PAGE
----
Insects are one of the most diverse multicellular life forms on Earth and provide critical services such as pollination, pest suppression, and nutrient cycling (Losey & Vaughan 2006; Raven & Yeates 2007). In the US, it is estimated that insect services contribute more than USD $57 billion towards ecosystem health, agriculture, and recreation (Losey & Vaughan 2006). Insect abundance and diversity are important measures of ecosystem function and useful metrics in agricultural management (DeBach 1958; Hairston et al. 1960). Sticky card traps are a common sampling method for monitoring insects and calculating biodiversity in natural and agroecosystems (Gerling & Horowitz 1984; Collier et al. 2000; Hall 2009; Domingue et al. 2012). Yellow sticky card traps have been used in integrated pest management for over 50 yr (Maxwell 1968; Wiseman et al. 1972; Quinn et al. 2019). In many cases, parasitoid wasps are of special interest due to their strong negative effects on insect population dynamics in both agricultural and natural habitats (Quicke 1997; Quinn et al. 2019). For example, the samurai wasp (Trissolcus japonicus Ashmead; Hymenoptera: Scelionidae) parasitizes up to 70% of brown marmorated stink bug (Halyomorpha halys [Stål]; Hemiptera: Pentatomidae) in its native region (Yang et al. 2009). In this study, parasitoid species' retention on sticky card traps was evaluated.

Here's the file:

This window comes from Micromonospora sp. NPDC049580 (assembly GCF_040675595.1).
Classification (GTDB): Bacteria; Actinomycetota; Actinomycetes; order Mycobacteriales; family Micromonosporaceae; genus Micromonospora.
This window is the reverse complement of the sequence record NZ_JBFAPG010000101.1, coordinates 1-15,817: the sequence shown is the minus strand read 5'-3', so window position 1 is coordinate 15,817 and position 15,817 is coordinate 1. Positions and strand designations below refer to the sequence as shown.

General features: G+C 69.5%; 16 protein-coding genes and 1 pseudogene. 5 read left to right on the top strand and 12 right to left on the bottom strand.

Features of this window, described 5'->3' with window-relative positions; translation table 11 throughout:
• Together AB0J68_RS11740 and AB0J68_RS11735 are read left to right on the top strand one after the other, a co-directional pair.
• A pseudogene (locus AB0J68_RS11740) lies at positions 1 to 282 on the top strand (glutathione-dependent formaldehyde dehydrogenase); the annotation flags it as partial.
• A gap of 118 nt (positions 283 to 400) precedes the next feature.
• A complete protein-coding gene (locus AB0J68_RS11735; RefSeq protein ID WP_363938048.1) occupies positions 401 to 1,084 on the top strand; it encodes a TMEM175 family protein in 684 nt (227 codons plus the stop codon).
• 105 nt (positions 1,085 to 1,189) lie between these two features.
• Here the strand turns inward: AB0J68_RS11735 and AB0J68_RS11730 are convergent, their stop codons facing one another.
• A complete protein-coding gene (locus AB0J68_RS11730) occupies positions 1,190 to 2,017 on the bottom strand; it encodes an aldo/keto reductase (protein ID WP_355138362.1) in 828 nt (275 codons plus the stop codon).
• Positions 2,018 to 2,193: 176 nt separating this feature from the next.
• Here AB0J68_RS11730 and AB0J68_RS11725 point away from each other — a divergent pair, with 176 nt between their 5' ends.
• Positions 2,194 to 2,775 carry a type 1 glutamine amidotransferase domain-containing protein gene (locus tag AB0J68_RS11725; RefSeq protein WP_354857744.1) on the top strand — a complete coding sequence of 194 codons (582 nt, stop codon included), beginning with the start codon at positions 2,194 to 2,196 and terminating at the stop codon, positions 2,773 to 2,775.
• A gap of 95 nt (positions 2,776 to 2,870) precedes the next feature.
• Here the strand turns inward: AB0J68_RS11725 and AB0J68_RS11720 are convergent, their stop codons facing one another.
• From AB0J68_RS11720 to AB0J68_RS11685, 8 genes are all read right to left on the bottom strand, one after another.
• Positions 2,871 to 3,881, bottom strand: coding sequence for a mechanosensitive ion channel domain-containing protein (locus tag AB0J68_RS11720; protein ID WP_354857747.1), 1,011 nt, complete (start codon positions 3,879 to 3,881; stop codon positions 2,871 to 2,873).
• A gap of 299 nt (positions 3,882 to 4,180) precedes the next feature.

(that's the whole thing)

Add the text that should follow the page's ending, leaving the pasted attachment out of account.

The retention of 3 parasitoid wasp species on 2 yellow sticky card traps was compared: Pherocon AM no-bait traps (22.86 cm × 27.94 cm; Trécé Inc., Adair, Oklahoma, USA) and Alpha Scents folding yellow card traps (22.86 cm × 27.94 cm; Alpha Scents Inc., Canby, Oregon, USA). Aphidius colemani Viereck (Hymenoptera: Braconidae) and Aphytis melinus DeBach (Hymenoptera: Aphelinidae) were obtained from Rincon-Vitova Insectaries (Ventura, California, USA) and a laboratory colony of T. japonicus was established at Rutgers University (Bridgeton, New Jersey, USA). In laboratory trials, yellow sticky card traps were hung 3 cm from the top center of mesh cages (34.29 cm × 34.29 cm × 60.96 cm) (BioQuip, Rancho Dominguez, California, USA) with binder clips and twist ties. In Missouri, vials containing 75 wasps of A. colemani or A. melinus were placed on the bottom center of the cage. In New Jersey, vials containing 10 to 25 T. japonicus were placed on the bottom center of the cage. Experiments were replicated 15 times in Missouri and 8 times in New Jersey. Vials were removed from cages after 4 h and the number of wasps on each card recorded. The location of each captured wasp was marked with a pushpin. Pushpins were placed approximately 2 to 3 mm from captured wasps. Yellow sticky card traps were removed from cages and hung on wires in a grass field in New Jersey and an open air shed in Missouri approximately 1 to 1.5 m above the ground. The presence of captured wasps was monitored at 12, 24, 48, and 72 h.